He returned East in ’98 and worked as winemaker at Gristina Vineyards, in Long Island until 2001.  As he explained, “At Gristina I felt it necessary to deconstruct California winemaking because in New York State full grape maturity happens at lower sugar levels due to climatic factors.”

When he arrived in Long Island it was just in time to see the great transition in viticulture that was taking place.  As he puts it:  “Old School practices were:  no irrigation, no deer fence, no leaf removal, no crop thinning, no spray after the nets went on, earlier harvest, widespread virus and trunk disease in some plantings and inadequate vine maintenance due to cost cutting.”  Furthermore, they often harvested before the grapes were fully mature.

It took a realignment of the industry that began “in the early aughts”, as the vineyard owners came to understand the need to bring about the changes that had to take place in standard practice:  Leaf removal, green harvesting to thin the crop, reduced use of inputs—especially the high-impact versions—ending their use weeks before the harvest to eliminate toxicity on the fruit before harvest, and allowing longer hang time for the fruit to achieve full mature if possible,  weather and climate permitting.  (This meant that sometimes the fruit would hang in temperatures as low as 51°F, the point at which ripening would slow down and nearly stop.)

Again, in Adam’s words, “The philosophy is to do the ‘right thing’ vis-a-vis the environment, to be a steward of the land in order to perpetuate its use for generations to come.”  However, he goes on to say, “The New School [of viticulture] is the opposite of Old School plus widespread planting or replanting of vineyards with better grape clonal selections/varieties, and higher density plantings.  [In other words,] the New School means higher inputs because of more hand labor to remove leaves to thin the crop; more vines per acre equals more rows to spray per acre, more deer fence, etc.  The irony is that the Old School was actually more sustainable than now because there were less inputs because of lower planting density, less frequent sprays, etc.  Now there is an industry-wide focus on high quality, which can only be achieved with more inputs, not less.”

Weather and climate have always been a challenge along the Eastern seaboard, what with storms and hurricanes, high humidity, and a general unpredictability of weather.  (Indeed, Adam points out that the hardest climate for viticulture in America is East of the Mississippi.)  In October of 2005, for example, the Merlot was just ripe and ready to be picked.  Fortunately, there was just enough warning from weather reports to call in crews to take in the grapes, and they managed to pick 80% of the fruit before one week straight of rain arrived, dropping over 15 inches. After the rain we lost between 30-60 percent of the grapes not picked such as Cabernet Sauvignon and Cabernet Franc.   In 2011, a hurricane hit LI in late August, again resulting in very difficult conditions, such that some vineyards lost a great deal of fruit—California certainly doesn’t have this problem.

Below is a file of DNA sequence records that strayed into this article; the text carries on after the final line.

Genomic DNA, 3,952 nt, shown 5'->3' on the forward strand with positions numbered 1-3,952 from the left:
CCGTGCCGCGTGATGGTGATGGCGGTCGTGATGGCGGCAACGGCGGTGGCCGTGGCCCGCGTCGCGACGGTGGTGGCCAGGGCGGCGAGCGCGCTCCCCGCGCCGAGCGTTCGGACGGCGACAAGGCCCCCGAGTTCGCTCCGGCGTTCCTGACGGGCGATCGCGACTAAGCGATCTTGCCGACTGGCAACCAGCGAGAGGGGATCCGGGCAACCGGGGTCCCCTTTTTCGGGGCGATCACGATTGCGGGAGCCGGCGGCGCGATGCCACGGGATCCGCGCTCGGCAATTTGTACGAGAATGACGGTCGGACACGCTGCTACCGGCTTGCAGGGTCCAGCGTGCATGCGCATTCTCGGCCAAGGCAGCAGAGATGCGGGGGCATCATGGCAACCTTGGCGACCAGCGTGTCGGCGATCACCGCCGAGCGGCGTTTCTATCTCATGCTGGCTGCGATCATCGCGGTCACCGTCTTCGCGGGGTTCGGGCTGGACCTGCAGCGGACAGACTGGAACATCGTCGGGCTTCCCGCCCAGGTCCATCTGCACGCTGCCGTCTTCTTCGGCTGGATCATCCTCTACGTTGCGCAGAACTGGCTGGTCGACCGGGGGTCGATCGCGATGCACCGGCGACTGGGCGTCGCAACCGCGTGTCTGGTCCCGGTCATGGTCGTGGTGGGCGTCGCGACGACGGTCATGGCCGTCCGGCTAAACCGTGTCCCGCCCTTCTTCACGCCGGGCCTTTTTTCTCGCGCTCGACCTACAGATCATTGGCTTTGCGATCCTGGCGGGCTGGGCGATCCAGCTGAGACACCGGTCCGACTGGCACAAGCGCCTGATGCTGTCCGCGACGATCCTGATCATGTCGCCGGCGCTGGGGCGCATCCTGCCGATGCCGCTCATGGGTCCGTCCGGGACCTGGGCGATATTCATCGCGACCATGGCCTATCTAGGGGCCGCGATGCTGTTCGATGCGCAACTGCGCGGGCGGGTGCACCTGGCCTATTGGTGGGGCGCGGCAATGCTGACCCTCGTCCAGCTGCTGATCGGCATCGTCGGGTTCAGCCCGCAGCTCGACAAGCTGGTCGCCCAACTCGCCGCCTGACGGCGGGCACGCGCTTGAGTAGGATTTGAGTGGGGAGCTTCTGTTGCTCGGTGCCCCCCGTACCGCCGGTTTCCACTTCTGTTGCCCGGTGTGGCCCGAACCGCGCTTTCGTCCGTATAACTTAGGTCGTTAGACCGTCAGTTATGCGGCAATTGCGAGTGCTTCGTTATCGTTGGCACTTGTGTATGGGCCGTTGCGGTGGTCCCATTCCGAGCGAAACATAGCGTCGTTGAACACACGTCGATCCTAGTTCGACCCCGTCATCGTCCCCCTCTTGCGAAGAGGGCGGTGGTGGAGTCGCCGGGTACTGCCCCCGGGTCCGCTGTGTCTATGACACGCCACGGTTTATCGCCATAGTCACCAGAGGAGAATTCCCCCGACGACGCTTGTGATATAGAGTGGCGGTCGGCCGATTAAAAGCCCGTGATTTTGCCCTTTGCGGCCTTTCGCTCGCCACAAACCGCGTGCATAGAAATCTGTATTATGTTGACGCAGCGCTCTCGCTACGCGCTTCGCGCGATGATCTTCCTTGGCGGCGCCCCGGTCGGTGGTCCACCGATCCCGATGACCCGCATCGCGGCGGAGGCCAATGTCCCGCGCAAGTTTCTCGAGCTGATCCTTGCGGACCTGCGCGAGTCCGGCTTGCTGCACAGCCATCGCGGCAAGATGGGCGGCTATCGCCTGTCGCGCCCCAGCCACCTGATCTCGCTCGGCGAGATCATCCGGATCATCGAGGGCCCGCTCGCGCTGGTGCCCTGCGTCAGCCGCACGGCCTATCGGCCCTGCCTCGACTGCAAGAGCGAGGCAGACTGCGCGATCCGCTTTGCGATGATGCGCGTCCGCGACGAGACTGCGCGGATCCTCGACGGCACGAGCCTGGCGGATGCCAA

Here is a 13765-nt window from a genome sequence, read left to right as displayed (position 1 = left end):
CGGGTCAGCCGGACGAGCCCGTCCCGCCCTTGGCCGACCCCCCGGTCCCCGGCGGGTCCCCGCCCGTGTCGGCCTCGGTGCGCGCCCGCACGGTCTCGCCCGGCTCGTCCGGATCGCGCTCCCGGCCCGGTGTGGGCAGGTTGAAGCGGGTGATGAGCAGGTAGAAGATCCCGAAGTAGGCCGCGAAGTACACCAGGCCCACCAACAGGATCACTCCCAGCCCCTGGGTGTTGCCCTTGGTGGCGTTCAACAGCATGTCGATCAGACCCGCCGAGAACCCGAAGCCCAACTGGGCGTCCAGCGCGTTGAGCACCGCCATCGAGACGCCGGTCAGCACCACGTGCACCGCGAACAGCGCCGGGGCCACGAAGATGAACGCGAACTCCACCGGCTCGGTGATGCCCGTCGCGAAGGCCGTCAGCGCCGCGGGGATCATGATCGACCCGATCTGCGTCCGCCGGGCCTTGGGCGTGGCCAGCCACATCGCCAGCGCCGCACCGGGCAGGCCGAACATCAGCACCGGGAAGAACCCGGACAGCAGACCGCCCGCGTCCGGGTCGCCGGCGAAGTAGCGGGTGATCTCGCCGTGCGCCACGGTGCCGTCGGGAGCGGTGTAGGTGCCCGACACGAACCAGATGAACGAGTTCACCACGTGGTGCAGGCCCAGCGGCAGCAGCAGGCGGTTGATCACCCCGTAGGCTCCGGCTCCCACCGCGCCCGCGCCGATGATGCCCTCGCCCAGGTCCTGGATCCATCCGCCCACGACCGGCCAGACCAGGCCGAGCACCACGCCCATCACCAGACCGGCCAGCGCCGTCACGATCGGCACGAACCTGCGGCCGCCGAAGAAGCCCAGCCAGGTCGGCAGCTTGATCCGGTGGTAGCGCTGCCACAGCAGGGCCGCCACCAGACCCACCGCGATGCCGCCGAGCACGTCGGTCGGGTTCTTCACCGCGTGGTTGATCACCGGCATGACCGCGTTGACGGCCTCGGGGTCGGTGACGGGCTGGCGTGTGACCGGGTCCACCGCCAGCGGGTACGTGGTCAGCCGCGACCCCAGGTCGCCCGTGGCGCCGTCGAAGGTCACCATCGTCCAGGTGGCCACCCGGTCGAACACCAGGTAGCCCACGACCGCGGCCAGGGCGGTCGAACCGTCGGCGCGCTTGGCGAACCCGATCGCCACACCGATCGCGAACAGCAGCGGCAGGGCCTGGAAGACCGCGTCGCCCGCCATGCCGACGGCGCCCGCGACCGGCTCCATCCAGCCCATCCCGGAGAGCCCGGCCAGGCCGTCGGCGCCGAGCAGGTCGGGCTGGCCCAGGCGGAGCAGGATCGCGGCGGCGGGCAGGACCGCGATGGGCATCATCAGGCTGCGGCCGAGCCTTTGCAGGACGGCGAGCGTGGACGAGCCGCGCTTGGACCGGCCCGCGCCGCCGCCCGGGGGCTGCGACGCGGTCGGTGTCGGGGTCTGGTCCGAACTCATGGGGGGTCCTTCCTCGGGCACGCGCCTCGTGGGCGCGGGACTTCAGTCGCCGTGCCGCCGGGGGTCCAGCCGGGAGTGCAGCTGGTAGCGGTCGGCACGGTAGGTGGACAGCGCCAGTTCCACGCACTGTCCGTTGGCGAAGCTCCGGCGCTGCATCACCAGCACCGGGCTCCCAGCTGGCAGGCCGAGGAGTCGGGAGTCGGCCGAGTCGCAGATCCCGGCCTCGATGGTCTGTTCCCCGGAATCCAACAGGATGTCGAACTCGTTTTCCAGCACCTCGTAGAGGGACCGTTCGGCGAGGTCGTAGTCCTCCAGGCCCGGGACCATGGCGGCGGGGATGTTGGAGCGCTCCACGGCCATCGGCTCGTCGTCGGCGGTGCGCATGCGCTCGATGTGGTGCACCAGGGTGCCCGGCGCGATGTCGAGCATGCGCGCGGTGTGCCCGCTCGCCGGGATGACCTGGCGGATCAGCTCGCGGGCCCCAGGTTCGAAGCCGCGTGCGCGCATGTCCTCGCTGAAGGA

With respect to sustainable farming, Adam wrote this in an e-mail:

“Osprey has been a pioneer since 2002 in incorporating green practices into our farm and winery operations. These include:

  1. Biodiesel – We began using 100% Biodiesel in 2004 or 2005 and continue to use it but as a blend of 20% Biodiesel with 80% diesel.
  2. Wind Energy – We were approved for a LIPA pilot wind project in 2003 but could not get zoning approval. Eventually the politics and the zoning regulations at the Town changed and we erected a wind generator in 2011.
  3. Nitrogen Fertilizer – We began using pelletized chicken manure in 2005 to supplement our conventional fertilizers. We also produce nitrogen from our cover crop rotation of clover which captures nitrogen from the air and turn it into plant-available nitrogen. This reduces our total need for nitrogen fertilizer.
  4. Pesticides – Our spray program utilizes between 35-45 percent organic materials. The remainder are classified as “reduced risk” or are not “restricted use” pesticides
  5. Alternative Transportation – I am an avid cyclist and regularly bike commute to work 2-3 times a week.”

As indicated in Adam’s list, true sustainability is more than just the reduction of toxic inputs to the vineyard.  The carbon footprint of the machinery used in the field is of major concern, so Osprey’s Dominion was an early adopter of bio-diesel fuel (1. above), which is made from vegetative matter.  It turned out, however, that the fuel was rather gummy and began clogging the fuel lines, leading to expensive maintenance of the equipment.  They now use B20 fuel, which has a 20% biological component—not as ecologically friendly, but a necessary compromise if the equipment was to function effectively.